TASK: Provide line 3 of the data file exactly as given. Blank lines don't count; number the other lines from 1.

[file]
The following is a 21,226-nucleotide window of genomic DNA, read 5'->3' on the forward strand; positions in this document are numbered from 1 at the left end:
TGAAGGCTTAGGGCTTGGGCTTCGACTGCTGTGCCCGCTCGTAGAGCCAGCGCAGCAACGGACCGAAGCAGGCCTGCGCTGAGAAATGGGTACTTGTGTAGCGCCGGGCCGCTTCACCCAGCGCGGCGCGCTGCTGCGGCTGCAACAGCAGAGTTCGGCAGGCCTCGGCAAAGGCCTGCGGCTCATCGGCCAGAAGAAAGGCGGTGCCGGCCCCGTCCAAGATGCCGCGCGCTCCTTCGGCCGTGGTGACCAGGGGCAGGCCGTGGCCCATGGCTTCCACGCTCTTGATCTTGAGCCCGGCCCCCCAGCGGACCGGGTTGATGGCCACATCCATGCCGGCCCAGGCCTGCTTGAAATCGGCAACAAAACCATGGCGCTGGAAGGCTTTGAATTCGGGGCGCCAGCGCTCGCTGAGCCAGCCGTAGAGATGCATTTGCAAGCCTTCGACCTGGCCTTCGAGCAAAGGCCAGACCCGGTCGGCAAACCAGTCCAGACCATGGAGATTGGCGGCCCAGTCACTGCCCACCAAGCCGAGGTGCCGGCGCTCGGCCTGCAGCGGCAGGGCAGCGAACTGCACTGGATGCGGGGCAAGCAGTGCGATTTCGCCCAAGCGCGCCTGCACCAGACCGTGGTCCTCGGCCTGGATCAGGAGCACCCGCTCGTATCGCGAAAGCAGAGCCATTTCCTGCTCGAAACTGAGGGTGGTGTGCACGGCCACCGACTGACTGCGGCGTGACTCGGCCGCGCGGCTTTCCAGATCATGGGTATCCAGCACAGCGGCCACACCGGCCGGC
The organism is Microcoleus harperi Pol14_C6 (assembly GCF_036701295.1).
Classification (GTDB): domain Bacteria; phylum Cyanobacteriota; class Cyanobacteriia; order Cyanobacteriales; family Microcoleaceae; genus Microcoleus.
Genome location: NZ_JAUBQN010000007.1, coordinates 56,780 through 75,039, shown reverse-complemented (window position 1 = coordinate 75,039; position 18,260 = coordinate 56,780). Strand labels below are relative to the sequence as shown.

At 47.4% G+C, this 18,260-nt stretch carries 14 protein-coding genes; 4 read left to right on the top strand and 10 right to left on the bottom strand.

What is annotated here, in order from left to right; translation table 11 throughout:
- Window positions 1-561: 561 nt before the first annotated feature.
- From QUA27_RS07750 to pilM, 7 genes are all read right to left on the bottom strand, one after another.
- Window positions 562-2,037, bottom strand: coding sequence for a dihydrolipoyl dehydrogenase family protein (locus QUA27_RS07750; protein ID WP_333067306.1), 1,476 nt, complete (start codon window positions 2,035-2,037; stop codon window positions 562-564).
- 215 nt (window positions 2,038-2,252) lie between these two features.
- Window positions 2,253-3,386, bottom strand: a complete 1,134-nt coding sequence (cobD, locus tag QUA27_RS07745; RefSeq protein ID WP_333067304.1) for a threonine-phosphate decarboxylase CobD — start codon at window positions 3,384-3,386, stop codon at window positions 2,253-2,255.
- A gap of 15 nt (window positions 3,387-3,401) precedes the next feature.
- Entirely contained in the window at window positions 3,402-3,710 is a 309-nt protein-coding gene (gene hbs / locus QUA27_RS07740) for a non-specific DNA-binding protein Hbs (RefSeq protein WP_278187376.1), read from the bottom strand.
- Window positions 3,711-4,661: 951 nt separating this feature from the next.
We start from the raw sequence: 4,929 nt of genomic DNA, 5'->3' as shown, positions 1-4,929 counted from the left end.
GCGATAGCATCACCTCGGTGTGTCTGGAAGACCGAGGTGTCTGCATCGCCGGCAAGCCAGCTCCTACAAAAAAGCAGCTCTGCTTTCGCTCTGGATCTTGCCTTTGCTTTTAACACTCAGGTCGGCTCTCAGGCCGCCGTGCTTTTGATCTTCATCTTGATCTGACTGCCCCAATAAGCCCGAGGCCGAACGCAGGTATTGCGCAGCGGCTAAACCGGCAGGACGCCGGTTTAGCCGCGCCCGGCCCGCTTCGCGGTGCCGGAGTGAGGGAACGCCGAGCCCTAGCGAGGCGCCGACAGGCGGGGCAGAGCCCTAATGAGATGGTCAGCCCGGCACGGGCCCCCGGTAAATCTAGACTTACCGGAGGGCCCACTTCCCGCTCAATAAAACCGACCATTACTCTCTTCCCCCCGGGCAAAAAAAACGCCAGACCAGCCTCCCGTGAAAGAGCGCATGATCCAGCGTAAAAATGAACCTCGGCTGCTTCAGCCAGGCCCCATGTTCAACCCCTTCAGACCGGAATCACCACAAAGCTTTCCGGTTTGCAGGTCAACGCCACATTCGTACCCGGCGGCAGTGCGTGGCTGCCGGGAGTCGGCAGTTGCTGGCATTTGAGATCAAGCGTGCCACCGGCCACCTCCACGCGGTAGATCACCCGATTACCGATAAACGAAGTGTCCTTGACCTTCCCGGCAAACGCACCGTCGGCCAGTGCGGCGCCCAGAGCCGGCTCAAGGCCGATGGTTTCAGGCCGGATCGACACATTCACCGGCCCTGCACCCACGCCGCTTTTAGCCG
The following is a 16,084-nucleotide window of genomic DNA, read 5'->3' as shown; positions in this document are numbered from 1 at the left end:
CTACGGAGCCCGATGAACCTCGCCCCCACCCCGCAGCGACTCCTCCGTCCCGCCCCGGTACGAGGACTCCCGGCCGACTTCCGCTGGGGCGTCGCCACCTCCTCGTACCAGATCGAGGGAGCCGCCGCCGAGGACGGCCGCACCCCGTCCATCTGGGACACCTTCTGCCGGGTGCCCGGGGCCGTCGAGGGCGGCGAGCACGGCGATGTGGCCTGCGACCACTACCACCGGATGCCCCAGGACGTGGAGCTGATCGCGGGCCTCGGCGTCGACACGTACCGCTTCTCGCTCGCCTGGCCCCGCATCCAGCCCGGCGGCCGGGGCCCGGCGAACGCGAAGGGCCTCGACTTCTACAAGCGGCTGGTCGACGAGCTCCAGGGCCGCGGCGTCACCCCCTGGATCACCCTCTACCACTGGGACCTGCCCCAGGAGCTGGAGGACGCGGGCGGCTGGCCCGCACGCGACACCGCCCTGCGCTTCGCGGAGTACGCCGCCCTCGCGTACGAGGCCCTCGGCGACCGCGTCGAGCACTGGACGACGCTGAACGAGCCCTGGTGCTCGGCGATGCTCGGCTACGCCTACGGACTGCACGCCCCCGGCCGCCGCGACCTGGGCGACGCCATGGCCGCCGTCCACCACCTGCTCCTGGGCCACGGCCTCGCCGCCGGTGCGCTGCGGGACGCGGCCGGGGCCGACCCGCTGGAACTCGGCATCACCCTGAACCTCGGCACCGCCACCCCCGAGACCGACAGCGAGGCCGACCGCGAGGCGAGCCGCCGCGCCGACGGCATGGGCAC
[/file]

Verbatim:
The organism is Microcoleus harperi Pol14_C6 (assembly GCF_036701295.1).